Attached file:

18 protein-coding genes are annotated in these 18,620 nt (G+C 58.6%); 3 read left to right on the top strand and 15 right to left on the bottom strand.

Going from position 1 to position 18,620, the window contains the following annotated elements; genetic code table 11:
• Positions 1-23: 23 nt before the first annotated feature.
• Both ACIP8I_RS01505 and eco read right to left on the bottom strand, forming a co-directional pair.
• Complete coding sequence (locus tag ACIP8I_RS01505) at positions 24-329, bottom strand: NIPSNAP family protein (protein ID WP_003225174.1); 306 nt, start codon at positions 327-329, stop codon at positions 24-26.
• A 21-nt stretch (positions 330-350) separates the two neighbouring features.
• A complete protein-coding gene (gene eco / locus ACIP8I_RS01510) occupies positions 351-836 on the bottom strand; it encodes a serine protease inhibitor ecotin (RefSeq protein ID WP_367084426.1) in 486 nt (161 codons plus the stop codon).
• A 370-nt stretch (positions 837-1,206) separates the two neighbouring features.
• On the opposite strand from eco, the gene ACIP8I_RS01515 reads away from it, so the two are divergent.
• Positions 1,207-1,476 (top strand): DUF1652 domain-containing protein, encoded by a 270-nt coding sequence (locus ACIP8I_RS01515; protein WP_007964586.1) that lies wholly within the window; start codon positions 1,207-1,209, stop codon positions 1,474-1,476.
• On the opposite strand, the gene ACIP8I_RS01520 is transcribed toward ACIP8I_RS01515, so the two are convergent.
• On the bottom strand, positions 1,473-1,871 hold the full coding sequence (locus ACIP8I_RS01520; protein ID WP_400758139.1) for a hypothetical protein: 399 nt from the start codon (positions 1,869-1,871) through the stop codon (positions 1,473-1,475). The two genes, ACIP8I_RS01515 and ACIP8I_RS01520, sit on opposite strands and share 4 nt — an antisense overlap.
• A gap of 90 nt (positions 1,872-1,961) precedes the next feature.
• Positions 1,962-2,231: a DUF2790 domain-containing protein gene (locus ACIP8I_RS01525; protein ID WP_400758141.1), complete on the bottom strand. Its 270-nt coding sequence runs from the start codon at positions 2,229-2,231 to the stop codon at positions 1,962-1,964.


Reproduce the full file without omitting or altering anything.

18 protein-coding genes are annotated in these 18,620 nt (G+C 58.6%); 3 read left to right on the top strand and 15 right to left on the bottom strand.

Going from position 1 to position 18,620, the window contains the following annotated elements; genetic code table 11:
• Positions 1-23: 23 nt before the first annotated feature.
• Both ACIP8I_RS01505 and eco read right to left on the bottom strand, forming a co-directional pair.
• Complete coding sequence (locus tag ACIP8I_RS01505) at positions 24-329, bottom strand: NIPSNAP family protein (protein ID WP_003225174.1); 306 nt, start codon at positions 327-329, stop codon at positions 24-26.
• A 21-nt stretch (positions 330-350) separates the two neighbouring features.
• A complete protein-coding gene (gene eco / locus ACIP8I_RS01510) occupies positions 351-836 on the bottom strand; it encodes a serine protease inhibitor ecotin (RefSeq protein ID WP_367084426.1) in 486 nt (161 codons plus the stop codon).
• A 370-nt stretch (positions 837-1,206) separates the two neighbouring features.
• On the opposite strand from eco, the gene ACIP8I_RS01515 reads away from it, so the two are divergent.
• Positions 1,207-1,476 (top strand): DUF1652 domain-containing protein, encoded by a 270-nt coding sequence (locus ACIP8I_RS01515; protein WP_007964586.1) that lies wholly within the window; start codon positions 1,207-1,209, stop codon positions 1,474-1,476.
• On the opposite strand, the gene ACIP8I_RS01520 is transcribed toward ACIP8I_RS01515, so the two are convergent.
• On the bottom strand, positions 1,473-1,871 hold the full coding sequence (locus ACIP8I_RS01520; protein ID WP_400758139.1) for a hypothetical protein: 399 nt from the start codon (positions 1,869-1,871) through the stop codon (positions 1,473-1,475). The two genes, ACIP8I_RS01515 and ACIP8I_RS01520, sit on opposite strands and share 4 nt — an antisense overlap.
• A gap of 90 nt (positions 1,872-1,961) precedes the next feature.
• Positions 1,962-2,231: a DUF2790 domain-containing protein gene (locus ACIP8I_RS01525; protein ID WP_400758141.1), complete on the bottom strand. Its 270-nt coding sequence runs from the start codon at positions 2,229-2,231 to the stop codon at positions 1,962-1,964.